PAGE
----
It contended, in ground two, that the Justices of the Court of Appeal erred in law when they wrongly assumed jurisdiction to entertain the oral application for maintenance made by lawyer to the  FIRS “in spite of the fact that a condition precedent to the invocation of the jurisdiction of the Court of Appeal was not fulfilled by the first respondent (FIRS).

The appellant added that the Court of Appeal failed to appreciate that failure to comply with the condition precedent robbed the court of the requisite jurisdiction to entertain or grant the reliefs sought.

It contended in ground three that the Justices of the Court of Appeal erred in law and breached its (the appellant’s) right of fair hearing when they entertained a vague oral application for maintenance of status quo and went ahead to make orders aimed at maintaining the status quo ante bellum.

Rivers is contending, in ground four that the “Justices of the Court of Appeal erred in law when, in spite of a behemoth of binding precedents on what status quo ante bellum is, they went ahead and made orders for maintenance of status quo ante bellum, without due regard to the undeniable fact that judgment had already been entered in favour of the appellant and which had the practical effect of upturning a valid judgment of a court of competent jurisdiction and its order refusing to grant an injunction pending appeal, at a time when the Court of Appeal was yet to hear the appeal.”

It is contending, in ground five, that the justices erred in law in granting an order for the maintenance of status quo ante bellum, which amounted “effectively to an order for stay of execution and injunction against the declaratory orders of the Federal High Court, on an oral application by the appellant, pending the hearing of the various applications before it, and thus occasioned a miscarriage of justice, to the prejudice of the first respondent -now appellant – (Rivers State).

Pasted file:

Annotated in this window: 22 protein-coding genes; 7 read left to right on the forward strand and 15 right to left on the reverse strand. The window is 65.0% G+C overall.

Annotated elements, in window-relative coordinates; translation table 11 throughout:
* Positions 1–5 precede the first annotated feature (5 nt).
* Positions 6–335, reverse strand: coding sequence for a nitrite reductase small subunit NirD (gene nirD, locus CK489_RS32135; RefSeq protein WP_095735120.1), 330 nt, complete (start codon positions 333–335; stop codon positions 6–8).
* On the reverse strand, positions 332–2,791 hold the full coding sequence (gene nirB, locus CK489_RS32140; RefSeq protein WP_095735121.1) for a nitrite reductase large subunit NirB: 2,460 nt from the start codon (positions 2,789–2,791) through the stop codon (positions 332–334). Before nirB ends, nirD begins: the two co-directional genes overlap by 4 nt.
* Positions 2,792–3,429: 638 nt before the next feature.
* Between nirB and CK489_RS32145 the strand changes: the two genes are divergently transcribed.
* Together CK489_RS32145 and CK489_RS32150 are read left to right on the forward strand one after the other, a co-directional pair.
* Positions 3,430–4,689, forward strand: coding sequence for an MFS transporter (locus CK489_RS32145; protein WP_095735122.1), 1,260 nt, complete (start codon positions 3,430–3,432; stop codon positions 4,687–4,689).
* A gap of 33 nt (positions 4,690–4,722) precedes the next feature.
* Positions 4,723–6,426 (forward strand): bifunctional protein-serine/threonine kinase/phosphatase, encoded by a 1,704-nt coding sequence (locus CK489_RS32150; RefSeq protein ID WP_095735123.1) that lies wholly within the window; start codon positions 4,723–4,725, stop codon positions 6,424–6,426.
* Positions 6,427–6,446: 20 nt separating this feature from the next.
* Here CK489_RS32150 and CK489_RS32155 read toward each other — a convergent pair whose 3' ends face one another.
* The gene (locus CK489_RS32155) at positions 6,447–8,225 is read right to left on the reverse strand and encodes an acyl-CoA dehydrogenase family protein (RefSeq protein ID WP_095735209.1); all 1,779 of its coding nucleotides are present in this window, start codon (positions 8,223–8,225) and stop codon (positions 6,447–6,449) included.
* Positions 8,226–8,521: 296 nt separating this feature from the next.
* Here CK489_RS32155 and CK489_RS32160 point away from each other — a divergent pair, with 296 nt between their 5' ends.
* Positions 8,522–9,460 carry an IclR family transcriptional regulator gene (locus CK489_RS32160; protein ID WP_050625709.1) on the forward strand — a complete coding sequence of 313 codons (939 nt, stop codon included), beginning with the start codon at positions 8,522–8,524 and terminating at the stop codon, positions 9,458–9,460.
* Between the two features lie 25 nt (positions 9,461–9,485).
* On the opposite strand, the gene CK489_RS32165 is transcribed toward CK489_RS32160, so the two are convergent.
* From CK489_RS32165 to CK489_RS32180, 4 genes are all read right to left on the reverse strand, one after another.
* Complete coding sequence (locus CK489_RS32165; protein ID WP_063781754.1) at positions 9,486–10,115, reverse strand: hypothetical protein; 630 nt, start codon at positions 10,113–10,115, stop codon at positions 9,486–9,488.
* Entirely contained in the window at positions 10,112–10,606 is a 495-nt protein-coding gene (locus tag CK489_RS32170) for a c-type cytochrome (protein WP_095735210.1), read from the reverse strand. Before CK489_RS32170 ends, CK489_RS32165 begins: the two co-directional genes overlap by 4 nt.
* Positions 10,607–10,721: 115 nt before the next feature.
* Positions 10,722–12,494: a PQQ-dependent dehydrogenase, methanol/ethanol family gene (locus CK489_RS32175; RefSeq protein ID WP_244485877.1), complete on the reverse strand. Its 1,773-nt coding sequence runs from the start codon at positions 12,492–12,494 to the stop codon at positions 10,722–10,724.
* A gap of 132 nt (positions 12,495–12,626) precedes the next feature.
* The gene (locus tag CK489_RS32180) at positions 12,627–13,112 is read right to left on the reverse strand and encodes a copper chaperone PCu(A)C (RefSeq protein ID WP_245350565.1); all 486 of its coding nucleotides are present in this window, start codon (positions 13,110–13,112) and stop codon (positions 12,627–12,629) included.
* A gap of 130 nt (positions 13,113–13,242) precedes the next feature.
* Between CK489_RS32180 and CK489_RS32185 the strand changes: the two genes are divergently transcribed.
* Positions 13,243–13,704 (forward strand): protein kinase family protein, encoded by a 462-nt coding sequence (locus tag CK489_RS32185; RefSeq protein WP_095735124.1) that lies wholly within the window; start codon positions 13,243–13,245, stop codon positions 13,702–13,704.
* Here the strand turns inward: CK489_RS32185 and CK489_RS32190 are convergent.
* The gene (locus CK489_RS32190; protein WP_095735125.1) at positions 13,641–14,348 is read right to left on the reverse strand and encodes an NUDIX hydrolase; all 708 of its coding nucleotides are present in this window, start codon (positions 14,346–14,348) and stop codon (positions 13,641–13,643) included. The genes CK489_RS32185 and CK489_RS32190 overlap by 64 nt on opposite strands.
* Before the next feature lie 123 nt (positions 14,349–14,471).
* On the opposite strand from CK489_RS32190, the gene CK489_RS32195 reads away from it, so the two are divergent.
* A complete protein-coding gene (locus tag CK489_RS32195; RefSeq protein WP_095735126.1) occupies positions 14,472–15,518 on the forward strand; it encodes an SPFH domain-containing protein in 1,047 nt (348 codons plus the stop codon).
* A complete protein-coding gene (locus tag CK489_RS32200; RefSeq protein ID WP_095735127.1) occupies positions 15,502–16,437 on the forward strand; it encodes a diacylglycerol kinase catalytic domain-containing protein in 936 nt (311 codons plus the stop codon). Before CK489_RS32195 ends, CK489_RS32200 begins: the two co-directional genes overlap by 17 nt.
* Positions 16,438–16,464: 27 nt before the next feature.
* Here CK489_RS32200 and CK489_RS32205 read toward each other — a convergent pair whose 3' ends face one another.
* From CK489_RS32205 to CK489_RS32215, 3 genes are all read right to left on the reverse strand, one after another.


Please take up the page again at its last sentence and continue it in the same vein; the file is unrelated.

Ogun State House of Assembly unanimously agreed that when operational, the bill would accord the state its rightful position as a viable federating unit.

The bill “H.B No. 73/OG/2021- A bill for a law to impose and charge value added tax on certain Goods and services, provides for the administration of the tax and for related purposes.”

The motion for the second reading was moved by Majority leader Yusuf Sheriff.

In their contributions, Olakunle Sobukanla, Ganiyu Oyedeji, Adegoke Adeyanju and Abdul Bashir Oladunjoye – underscored the need for the enactment of the proposed law as a federating unit to further improve revenue accruable to the State.

The lawmakers reckoned that a VAT law would ensure a seamless funding of more projects,. They lamented that the state often got less of what it contributed in VAT.

In their submissions, Kemi Oduwole, Oludaisi Elemide, Solomon Osho and Olusola Adams explained that the bill would improve the state’s financial status through tax revenue generation.

Speaker Oluomo lauded his colleagues for their contributions to the debate and committed it to the Committee on Finance and Appropriation for further legislative actions. He fixed the public hearing on the bill for September 23.

Spread the post


Please enter your comment!
Please enter your name here